I'm happy to let Mollie Hunt take over Cozy Up With Kathy today. Mollie writes the Crazy Cat Lady Mystery series. Cat House is the tenth book in the series and was released last month.
By Mollie Hunt, Cat Writer
A decade ago when I thought about naming my brand-new cozy series the Crazy Cat Lady Mysteries, I was amazed to find out the title wasn’t taken. With the popularity of cat mysteries on the rise, and that particular cliché common in cat talk, I was sure another author would have used it. When I learned that wasn’t the case, I scooped it up as fast as a cat zooming away from the litter box.
My thoughts at the time ran along the lines of recognizability. “Crazy Cat Lady” instantly told a would-be reader two things about the books: there would be cats, and there would be a lady, ostensibly an amateur sleuth who would solve mysteries with her wit, wisdom, and canny insight. What I only realized after book one was published was that the third element of the title was a minor can of worms. To many, the word, crazy, is insulting.
There is a debate among cat people about the use of the expression, Crazy Cat Lady (CCL), and with good reason. Most people picture a demented older woman with unkempt gray hair and sloppy clothing shouting unintelligible gibberish like the character in The Simpsons animated series. A stereotype. And any woman with more than two cats could suddenly find herself cast into that derisive classification.
The term, crazy, is not a nice word. For those with mental illness, it can be a labeling that’s hard to shoulder. Almost a slur, it is a crude and misunderstood simplification of a very real and serious issue. As I suffer from both anxiety disorder and depression, I get it. And the idea that a woman is mentally ill merely because she cares for a lot of cats is ridiculous. Granted, women—and others too—can get in over their heads trying to rescue cats in need. Hoarders, for instance, often have a good heart but don’t know the limits of their ability to care for their wards. Also granted some people like cats more than they like people. (This author raises hand here.) But neither of those things in themselves denote insanity. We need to be compassionate when we use such words in public. So instead of derogatory finger pointing, let’s, in respect to cat people, take the word, crazy, as an affectionate and slightly silly alliteration.
A debatable phrase, yet it lingers. Not only that—it has been expanded upon (Crazy Cat Men, Crazy Cat People), and adjusted many times over (Cat Ladies, Cat People). It has been satirically embraced (Two Crazy Cat Ladies™ Natural Merchandise, Crazy Cat Lady™ Beauty Products). It has been defined and redefined, disparaged, and mocked. What it hasn’t done is gone away. So in that respect, my choice of “Crazy Cat Lady” as a series title, even though imperfect and a bit controversial, has been a good one. No one has ever told me they refused to read my books because of it, at least not to my face.
Fast forward ten years. I just published my tenth Crazy Cat Lady Cozy Mystery, Cat House. My hero Lynley Canon is still finding more trouble than a cat in catnip. And as she tells us from the very start, she’s not quite crazy yet.
“My name is Lynley Cannon and I am the crazy cat lady, only I’m not crazy yet. I swear. Everything I say is true, though it may seem like the wildest fiction. It does to me, now that I look back, starting when Fluffs discovered the stone. But I’m getting ahead of myself. How are you to know what led up to that unfortunate find or its dire consequences? Why, at the time I didn’t even know myself and could never have guessed.” —Chapter One, Cats’ Eyes, the First Crazy Cat Lady Cozy Mystery, by Mollie Hunt.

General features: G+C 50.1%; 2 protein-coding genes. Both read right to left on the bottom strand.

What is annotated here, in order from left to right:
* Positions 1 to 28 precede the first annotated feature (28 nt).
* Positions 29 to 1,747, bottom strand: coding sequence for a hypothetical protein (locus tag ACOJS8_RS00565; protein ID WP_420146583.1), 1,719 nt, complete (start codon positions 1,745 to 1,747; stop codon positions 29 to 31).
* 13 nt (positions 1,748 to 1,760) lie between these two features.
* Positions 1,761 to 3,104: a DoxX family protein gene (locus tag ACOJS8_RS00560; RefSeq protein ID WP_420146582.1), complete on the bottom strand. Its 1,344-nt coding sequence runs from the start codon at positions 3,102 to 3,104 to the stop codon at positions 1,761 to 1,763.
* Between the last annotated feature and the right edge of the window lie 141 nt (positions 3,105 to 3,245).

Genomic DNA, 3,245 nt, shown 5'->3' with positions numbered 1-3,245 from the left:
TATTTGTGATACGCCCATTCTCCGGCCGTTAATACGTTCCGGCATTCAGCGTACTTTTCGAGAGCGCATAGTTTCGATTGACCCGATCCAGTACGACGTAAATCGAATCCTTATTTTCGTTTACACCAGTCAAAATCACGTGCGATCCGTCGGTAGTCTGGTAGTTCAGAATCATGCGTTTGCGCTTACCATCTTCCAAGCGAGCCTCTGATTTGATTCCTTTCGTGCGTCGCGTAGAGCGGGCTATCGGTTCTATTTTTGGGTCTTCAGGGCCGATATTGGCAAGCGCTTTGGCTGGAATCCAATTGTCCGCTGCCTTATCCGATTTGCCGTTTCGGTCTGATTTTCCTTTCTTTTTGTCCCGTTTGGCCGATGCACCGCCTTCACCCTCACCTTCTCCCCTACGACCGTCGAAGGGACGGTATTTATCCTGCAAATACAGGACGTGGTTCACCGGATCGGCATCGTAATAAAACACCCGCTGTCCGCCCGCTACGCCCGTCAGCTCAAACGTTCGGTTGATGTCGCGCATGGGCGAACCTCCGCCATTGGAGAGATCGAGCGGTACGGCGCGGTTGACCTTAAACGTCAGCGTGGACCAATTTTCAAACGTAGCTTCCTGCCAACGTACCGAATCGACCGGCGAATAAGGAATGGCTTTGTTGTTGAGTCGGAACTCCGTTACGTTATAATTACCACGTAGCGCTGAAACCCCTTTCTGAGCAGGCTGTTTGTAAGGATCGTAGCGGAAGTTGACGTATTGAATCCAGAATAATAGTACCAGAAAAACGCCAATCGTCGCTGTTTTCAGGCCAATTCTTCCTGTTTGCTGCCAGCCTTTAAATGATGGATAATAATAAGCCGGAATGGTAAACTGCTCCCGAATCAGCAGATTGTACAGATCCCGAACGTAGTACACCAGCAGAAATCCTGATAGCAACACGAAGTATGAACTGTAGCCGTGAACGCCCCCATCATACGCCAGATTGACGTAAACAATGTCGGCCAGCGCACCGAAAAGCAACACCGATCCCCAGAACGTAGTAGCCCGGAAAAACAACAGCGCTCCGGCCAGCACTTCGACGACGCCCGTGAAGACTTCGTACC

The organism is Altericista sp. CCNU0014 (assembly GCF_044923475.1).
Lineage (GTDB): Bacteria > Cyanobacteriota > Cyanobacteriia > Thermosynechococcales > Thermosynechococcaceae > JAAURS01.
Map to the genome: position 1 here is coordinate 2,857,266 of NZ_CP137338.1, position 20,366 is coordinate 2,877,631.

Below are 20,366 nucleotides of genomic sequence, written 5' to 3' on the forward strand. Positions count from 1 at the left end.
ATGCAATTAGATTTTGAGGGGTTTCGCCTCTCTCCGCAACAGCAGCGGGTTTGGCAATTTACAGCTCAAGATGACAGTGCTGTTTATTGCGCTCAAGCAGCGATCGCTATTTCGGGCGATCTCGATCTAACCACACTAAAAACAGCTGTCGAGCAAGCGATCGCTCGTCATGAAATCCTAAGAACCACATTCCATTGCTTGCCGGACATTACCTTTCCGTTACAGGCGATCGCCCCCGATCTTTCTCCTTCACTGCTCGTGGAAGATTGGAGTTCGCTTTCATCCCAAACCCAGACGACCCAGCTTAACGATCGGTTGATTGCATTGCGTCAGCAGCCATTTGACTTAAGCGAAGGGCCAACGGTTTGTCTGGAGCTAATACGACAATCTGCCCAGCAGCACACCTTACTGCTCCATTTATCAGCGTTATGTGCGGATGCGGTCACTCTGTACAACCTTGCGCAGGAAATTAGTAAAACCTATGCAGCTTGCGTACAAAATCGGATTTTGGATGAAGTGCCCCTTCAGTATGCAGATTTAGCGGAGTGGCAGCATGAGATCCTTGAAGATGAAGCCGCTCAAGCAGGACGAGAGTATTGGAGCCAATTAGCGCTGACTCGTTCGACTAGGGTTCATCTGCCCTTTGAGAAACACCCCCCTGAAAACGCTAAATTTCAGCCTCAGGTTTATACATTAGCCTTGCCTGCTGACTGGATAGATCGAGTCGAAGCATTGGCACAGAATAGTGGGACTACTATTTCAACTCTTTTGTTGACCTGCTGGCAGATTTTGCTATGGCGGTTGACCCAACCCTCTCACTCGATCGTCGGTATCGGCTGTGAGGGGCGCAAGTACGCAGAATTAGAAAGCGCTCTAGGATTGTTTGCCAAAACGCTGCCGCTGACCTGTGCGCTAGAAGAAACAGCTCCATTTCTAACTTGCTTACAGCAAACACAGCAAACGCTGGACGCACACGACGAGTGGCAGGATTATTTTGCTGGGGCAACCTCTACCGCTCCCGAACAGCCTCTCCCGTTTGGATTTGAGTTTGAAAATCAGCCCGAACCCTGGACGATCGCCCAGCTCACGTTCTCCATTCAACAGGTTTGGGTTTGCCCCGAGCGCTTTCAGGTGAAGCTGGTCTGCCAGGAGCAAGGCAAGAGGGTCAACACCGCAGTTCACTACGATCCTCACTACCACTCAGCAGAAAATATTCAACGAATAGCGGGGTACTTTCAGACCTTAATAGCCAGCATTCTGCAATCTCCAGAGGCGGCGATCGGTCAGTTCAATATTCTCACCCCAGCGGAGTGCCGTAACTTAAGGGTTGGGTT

Cat House (Crazy Cat Lady Mystery) by Mollie Hunt
About Cat House
Cozy Cat Mystery 10th in Series
Setting - Portland, Oregon
Independently Published (October 29, 2023)
Number of Pages: 255
This Halloween, the cats are hiding, and the monsters don’t wear costumes.
Young men from the Portland-Seattle area are going missing. It’s just another sad headline to Lynley Cannon—until she starts her new cat sitting job for an enigmatic neighbor Darla, that is.
An off-limits room, a suspicious phone message involving drugs, and the sudden appearance of a missing man’s cat peaks Lynley’s interest, but how far can she go before her cat-like curiosity turns deadly?
About Mollie Hunt
Mollie Hunt & Tinkerbelle, Registered Pet Partners
Cat Writer Mollie Hunt is the award-winning author of two cozy series: the Crazy Cat Lady Mysteries featuring a sixty-something cat shelter volunteer who finds more trouble than a cat in catnip, and the Tenth Life Paranormal Mysteries involving a ghost cat. Her Cat Seasons Sci-Fantasy Tetralogy presents extraordinary cats saving the world. She recently released a COVID memoir which she calls, "a tale of a plague and politics, of depression and inspiration, and an ode to the very real and healing presence of cats." In her spare time, she pens a bit of cat poetry as well.
Mollie is a member of the Oregon Writers’ Colony, Sisters in Crime, the Cat Writers’ Association, Willamette Writers, and the Northwest Independent Writers Association (NIWA). She lives in Portland, Oregon with her husband and a varying number of cats. Like her cat lady character, she is a grateful shelter volunteer.
You can find Mollie Hunt, Cat Writer on her blogsite: https://molliehuntcatwriter.com/
Follow Mollie's Amazon Page: www.amazon.com/author/molliehunt
Facebook Author Page: www.facebook.com/MollieHuntCatWriter/
Book GoodReads Link: https://www.goodreads.com/book/show/198121913-cat-house
Purchase Links - Amazon